Jezelf een vraag stellen
Daarmee begint verzet
En dan die vraag aan een ander stellen
Asking yourself a question
that’s how resistance begins
and then ask that very question
of someone else
[Quotes from the poem “Iemand stelt de vraag” (“Someone asks the question”) by Remco Campert (1970), son of poet and resistance activist Jan Campert who died in the concentration camp Neuengamme in 1943.]
Resistance is a choice. Not to accept something without fearing possible consequences may be the “easiest” situation to decide whether one should resist something or not, but what if there seems to be no choice? What if everything that could be seen as some kind of denial or resistance would endanger your family, friends and yourself? Your whole life as you know it?
Many people that grew up in freedom cannot imagine how they would act. Fortunately, they never have experienced that kind of repression. Although we have historical examples, there are still parts in this world where freedom is limited, where repression is reality and where people choose – to obey or to resist.
During World War II many people suffered under the repression of the national socialist dictatorship below the leadership of Adolf Hitler and his political party, the NSDAP. The persecution of Jews, the political opposition and people that were critical of the system in general caused many deaths and a lot of physical and mental pain. Words cannot summarize the sorrow that was caused by their terror. The choice to resist the national socialists was hard to make. The Resistance Museum Amsterdam illustrates and emphasizes the struggle of Dutch people on how to act during the German occupation from 1940 to 1945.
The history of the occupation and the question whether to resist or not is shown chronologically in the main exhibition of the museum. It starts in the 1930s and explains the structures of the Dutch society back in the days, that helps to understand the following developments after the German invasion. The exhibitions leads the visitor through Dutch society during the German occupation until they got liberated by the Allies. Everywhere in the museum the visitor finds guiding questions, that people encountered in their everyday life. They are referred to individual destinies, but are also meant to speak to the visitor – What would you do? Adapt? Cooperate? Boycott? Help? Hide? Strike? Report? Resist? The amount of questions made deciding unbelievably hard and from the point of view of a person that grew up in freedom, it seems to be even more impossible to imagine the inner conflicts people had to deal with – they had everything to lose.
The Resistance Museum is not only for adults – children and curious adults can also learn about the Netherlands during World War II in the Junior Museum. Everyone is welcome to travel back in time with the time machine and to experience history very closely! Through the eyes of four children – Eva, Nelly, Henk and Jan - different perspectives on the challenging time during the occupation are shown. Although it is mainly designed with and for children, the Junior Museum is made for every curious person despite their age. The interactive parts are extremely handy and perfect to discover the destinies of many children during World War II. Spending time in the Junior Museum time flies by while learning about history and having fun – after the blink of an eye you enter reality after having traveled back in time. A highlight that has to be emphasized: at the end of the junior exhibition the matured Nelly, Eva, Henk and Jan speak about the developments of their lives after the liberation and what they learned in their lives.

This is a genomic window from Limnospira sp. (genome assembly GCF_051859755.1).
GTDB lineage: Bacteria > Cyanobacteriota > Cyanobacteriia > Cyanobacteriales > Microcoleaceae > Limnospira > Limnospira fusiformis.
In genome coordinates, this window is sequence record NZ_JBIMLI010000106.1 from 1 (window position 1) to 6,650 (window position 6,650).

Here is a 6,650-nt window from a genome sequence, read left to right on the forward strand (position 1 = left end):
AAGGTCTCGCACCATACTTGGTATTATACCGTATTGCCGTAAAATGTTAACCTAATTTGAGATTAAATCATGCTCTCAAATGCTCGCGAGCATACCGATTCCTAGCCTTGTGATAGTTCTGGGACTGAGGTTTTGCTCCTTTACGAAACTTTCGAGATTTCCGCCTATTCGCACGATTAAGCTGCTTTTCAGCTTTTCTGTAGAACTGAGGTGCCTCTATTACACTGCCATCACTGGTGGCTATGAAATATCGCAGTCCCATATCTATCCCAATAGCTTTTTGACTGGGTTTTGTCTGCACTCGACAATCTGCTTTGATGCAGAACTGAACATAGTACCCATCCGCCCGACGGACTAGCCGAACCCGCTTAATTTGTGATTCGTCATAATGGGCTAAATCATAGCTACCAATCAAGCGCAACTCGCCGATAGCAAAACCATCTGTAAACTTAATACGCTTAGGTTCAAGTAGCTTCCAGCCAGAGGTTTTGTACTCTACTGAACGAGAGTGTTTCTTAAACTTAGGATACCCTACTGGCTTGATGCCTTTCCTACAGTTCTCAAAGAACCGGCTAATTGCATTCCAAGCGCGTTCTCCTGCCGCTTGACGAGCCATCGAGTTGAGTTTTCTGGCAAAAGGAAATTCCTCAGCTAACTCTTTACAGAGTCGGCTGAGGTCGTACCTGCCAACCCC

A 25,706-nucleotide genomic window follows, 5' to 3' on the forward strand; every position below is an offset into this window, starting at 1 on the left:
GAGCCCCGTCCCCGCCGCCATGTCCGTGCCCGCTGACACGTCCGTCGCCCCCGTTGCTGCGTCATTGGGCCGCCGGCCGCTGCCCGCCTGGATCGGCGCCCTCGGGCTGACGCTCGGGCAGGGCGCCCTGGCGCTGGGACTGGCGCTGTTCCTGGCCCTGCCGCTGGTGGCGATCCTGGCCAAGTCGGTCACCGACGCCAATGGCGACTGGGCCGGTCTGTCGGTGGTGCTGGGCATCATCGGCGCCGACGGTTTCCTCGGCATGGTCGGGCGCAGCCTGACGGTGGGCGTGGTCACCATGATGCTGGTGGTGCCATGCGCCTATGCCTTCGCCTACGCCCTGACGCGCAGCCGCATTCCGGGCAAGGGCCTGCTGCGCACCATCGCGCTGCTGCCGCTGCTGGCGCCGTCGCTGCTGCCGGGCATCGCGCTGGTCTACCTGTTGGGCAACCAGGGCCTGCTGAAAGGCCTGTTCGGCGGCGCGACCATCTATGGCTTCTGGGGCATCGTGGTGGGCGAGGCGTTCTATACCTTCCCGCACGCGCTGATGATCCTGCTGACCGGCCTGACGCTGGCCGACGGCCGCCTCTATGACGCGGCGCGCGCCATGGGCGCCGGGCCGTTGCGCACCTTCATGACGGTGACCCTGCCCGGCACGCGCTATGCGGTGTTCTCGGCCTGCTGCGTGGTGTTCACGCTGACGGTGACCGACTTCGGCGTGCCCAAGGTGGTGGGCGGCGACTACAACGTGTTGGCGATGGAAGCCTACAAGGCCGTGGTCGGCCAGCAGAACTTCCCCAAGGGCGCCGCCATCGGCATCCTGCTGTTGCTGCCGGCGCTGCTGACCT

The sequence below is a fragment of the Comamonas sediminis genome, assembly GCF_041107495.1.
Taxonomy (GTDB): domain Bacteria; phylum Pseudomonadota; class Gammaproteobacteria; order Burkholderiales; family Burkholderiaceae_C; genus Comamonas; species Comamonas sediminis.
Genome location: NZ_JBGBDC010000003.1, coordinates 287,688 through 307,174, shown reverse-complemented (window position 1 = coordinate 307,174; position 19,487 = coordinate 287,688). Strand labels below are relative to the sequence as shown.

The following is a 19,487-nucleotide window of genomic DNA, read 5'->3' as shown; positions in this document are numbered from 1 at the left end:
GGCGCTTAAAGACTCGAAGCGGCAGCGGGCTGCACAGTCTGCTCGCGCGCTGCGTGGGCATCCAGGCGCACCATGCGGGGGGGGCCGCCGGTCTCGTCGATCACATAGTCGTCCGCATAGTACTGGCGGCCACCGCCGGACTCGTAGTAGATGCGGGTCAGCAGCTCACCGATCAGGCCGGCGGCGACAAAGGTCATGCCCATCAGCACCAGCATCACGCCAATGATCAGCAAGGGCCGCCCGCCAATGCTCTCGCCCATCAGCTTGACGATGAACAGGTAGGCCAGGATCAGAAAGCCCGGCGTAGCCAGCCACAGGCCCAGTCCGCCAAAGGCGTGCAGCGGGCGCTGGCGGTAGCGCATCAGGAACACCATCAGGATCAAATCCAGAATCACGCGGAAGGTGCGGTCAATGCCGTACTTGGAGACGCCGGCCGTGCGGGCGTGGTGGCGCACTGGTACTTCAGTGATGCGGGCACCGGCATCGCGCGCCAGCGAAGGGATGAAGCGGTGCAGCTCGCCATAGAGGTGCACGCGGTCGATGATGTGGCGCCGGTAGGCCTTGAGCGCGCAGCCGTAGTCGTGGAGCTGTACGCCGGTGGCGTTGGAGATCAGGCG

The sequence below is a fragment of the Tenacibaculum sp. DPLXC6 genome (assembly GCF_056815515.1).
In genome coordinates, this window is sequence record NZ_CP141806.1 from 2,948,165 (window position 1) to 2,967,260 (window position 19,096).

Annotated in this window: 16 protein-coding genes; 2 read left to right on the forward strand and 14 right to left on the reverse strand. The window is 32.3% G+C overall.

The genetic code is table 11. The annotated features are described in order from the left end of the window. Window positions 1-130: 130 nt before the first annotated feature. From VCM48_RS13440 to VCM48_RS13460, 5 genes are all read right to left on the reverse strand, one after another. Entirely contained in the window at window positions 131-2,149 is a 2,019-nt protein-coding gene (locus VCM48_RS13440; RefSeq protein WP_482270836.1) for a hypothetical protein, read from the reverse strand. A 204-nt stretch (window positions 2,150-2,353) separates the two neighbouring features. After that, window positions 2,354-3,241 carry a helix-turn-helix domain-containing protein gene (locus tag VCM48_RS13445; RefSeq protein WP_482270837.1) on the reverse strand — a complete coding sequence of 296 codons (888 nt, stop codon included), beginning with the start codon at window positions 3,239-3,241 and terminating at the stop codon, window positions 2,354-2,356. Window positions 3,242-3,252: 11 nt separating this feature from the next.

Besides the main and the junior exhibition there is also a small exhibition about the Dutch colonies during World War II and a temporary exhibition that changes regularly – recently the exhibition is called “100 photos of World War II” and shows the results of a photography competition that was established by an initiative of the same name.
Not only as a visitor, but also as an employee, a guide or a volunteer working at the Resistance Museum is connected to learning new things every day. Encountering visitors, that have personal and emotional connections to the content of the Museum, welcoming people from all over the world, researching about interesting destinies and historical objects, various events and workshops – working and visiting the Resistance Museum never gets boring and it is worth being visited several times to discover everything it has to offer.
The team is always working on projects to keep the Museum as interactive, interesting and special as it is. A current development is the introduction of special audio- and video-guided tours for deaf and blind people. Starting with the Junior Museum, the main exhibition is planned soon to be available with special tours, too.
Being interested in the Resistance Museum, history in general or the Netherlands? I can only recommend to visit the Dutch Resistance Museum in Amsterdam!
Verzet begint niet met grote woorden
maar met kleine daden
Resistance doesn't start with big words
But with small actions
[Quotes from the poem “Iemand stelt de vraag” (“Someone asks the question”) by Remco Campert (1970)]